Cattails: Beneficial But Persistent

     When I talk with our customers, many of them with natural ponds or other water features inevitably bring up cattails. The things seem to spread by the day, taking up space in the water and crowding out other plants. Usually people joke about wishing some kind of fungus would target cattails so they could have their pond back. While cattails can be a nuisance, there’s no reason to completely eradicate them. Brush up on your cattails knowledge before deciding to reduce them in your yard.

What Are Cattails?

     To me, these are the most recognizable aquatic plant: tall and reedy topped with something that looks like a corn dog. Cattails are a prominent plant found mostly in wetlands around the world. Because of their many seeds, cattails proliferate quickly, spreading their seeds—as many as 220,000—on the wind. The seeds can live in soil for some time before germinating, meaning they can sneak back up on you when you think you’ve removed them all.

Benefits and Drawbacks of Cattails

     While cattails tend to frustrate those who have them in their backyards, the plants have served humans well throughout the centuries, providing food (its roots could be ground into a flour), hygiene products, feed for livestock, materials for furniture and home goods, pulp for paper, and more. Nowadays, we know cattails are a handy source for ethanol, a type of alcohol increasingly used as an alternative fuel. But this may not be such new information: people used to make wine from cattails.

     But with all of these benefits, cattails also offer a host of disadvantages. There’s the crowding out of other plants and its quick proliferation, as mentioned above. But cattails may also attract mosquitos and muskrats—hardly desirable—and will take over almost any small body of water, such as irrigation canals, farm ponds, and drainage ditches.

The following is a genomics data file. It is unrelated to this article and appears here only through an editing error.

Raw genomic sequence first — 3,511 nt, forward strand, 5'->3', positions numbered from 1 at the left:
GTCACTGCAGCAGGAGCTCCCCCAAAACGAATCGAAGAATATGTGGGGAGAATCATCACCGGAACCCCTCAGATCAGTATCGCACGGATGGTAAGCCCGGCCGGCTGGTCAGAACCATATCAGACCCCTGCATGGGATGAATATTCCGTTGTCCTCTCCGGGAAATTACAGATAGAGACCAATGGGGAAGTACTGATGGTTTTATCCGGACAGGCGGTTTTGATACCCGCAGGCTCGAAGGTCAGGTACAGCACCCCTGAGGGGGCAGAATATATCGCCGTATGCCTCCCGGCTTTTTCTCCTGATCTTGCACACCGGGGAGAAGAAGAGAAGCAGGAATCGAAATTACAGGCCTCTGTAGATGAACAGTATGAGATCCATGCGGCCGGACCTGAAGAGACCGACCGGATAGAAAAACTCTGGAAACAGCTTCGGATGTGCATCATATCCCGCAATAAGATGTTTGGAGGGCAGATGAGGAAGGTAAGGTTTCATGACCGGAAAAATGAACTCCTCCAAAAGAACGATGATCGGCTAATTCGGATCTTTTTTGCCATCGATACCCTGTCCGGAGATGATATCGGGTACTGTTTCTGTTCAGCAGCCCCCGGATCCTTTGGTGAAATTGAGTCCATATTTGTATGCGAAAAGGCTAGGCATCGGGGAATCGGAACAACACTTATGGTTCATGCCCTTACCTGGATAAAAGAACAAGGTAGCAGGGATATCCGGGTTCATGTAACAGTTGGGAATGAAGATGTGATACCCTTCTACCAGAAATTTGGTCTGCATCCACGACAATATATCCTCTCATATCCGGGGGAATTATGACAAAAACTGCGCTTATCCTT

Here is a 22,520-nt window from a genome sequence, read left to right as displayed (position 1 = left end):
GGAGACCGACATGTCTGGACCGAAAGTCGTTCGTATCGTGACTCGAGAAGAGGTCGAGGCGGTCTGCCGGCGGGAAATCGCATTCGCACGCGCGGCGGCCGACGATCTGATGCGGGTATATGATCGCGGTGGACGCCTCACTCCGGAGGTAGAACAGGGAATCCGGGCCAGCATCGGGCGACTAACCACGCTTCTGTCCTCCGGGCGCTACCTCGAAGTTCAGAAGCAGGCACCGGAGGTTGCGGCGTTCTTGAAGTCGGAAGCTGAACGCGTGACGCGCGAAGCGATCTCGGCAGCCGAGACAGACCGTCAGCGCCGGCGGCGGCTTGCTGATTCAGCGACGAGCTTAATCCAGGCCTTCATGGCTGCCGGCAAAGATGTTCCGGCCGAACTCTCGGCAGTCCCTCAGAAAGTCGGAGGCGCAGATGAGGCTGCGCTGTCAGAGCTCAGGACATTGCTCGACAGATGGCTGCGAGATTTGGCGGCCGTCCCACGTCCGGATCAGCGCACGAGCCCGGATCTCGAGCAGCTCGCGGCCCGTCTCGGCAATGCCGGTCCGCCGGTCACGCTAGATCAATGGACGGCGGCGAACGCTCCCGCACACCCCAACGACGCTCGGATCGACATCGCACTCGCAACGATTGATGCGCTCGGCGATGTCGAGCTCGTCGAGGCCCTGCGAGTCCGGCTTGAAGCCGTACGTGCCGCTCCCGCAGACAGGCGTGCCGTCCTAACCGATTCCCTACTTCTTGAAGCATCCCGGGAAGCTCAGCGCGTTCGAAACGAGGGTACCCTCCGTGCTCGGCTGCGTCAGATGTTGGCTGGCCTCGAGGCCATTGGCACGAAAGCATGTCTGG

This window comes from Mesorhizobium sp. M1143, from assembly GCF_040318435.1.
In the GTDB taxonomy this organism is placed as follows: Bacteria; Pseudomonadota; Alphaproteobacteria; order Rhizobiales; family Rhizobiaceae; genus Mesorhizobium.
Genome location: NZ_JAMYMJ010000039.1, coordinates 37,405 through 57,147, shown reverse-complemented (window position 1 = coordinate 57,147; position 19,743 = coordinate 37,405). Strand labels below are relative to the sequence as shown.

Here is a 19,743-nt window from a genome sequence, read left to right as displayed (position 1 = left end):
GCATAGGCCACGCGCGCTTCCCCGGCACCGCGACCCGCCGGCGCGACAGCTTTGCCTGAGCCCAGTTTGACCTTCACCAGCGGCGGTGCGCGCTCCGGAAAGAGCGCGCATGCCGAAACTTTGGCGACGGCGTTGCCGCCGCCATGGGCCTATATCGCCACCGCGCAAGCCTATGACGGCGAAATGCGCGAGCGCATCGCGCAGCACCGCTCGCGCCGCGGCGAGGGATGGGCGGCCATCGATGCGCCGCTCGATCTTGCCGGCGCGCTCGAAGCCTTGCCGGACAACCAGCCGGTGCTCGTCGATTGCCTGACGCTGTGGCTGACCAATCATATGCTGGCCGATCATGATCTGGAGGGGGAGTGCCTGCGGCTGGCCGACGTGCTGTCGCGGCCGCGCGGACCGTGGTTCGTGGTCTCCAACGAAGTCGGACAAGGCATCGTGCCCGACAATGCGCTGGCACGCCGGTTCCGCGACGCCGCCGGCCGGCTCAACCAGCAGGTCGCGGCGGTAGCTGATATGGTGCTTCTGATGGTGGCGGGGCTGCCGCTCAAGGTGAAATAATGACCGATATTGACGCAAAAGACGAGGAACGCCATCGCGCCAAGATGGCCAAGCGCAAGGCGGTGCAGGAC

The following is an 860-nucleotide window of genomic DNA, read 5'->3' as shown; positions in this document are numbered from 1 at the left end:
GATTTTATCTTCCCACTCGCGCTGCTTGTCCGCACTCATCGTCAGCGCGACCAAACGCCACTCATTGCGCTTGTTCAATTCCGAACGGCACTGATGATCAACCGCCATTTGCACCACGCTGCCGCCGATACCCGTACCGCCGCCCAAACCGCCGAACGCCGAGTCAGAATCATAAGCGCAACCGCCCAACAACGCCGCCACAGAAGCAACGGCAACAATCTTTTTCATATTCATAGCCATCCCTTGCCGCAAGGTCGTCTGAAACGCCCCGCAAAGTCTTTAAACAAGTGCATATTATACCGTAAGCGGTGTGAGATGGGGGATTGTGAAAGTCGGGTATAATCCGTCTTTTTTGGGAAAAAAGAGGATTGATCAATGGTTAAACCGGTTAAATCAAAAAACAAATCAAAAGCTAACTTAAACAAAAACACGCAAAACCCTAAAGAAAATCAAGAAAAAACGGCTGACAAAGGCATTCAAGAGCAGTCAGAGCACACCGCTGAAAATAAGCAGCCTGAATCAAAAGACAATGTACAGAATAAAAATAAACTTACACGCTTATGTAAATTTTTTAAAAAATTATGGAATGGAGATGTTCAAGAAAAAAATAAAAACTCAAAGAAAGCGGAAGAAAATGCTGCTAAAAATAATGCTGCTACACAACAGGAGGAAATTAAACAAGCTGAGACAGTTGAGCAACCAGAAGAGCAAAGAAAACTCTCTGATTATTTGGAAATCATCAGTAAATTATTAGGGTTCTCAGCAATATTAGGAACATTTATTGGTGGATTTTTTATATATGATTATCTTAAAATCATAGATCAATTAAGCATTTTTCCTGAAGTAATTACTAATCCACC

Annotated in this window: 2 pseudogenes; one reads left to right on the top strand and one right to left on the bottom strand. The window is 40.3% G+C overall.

Treatment to Reduce Cattails

     If cattails are taking over your property, it may be time to take action. The best times of year to treat cattails are early spring and early fall. Your best option for control is to use AquaPro an aquatically approved herbicide. AquaPro® is a nice option on Cattails because you can get a root kill while being in control of how many weeds are eliminated. What you spray with AquaPro is what you will control. So if you only want to control a small section out of a large grouping of Cattails you can. Or if you want to eradicate the weed all together you just simply spray the entire section for full control.

AquaPro is a registered trademark of Dow AgroSciences.


Tim Bitz is Manager of Direct to Consumer Business for SePRO Corporation. He blogs about common water quality problems that consumers face at StewardsOfWater.com.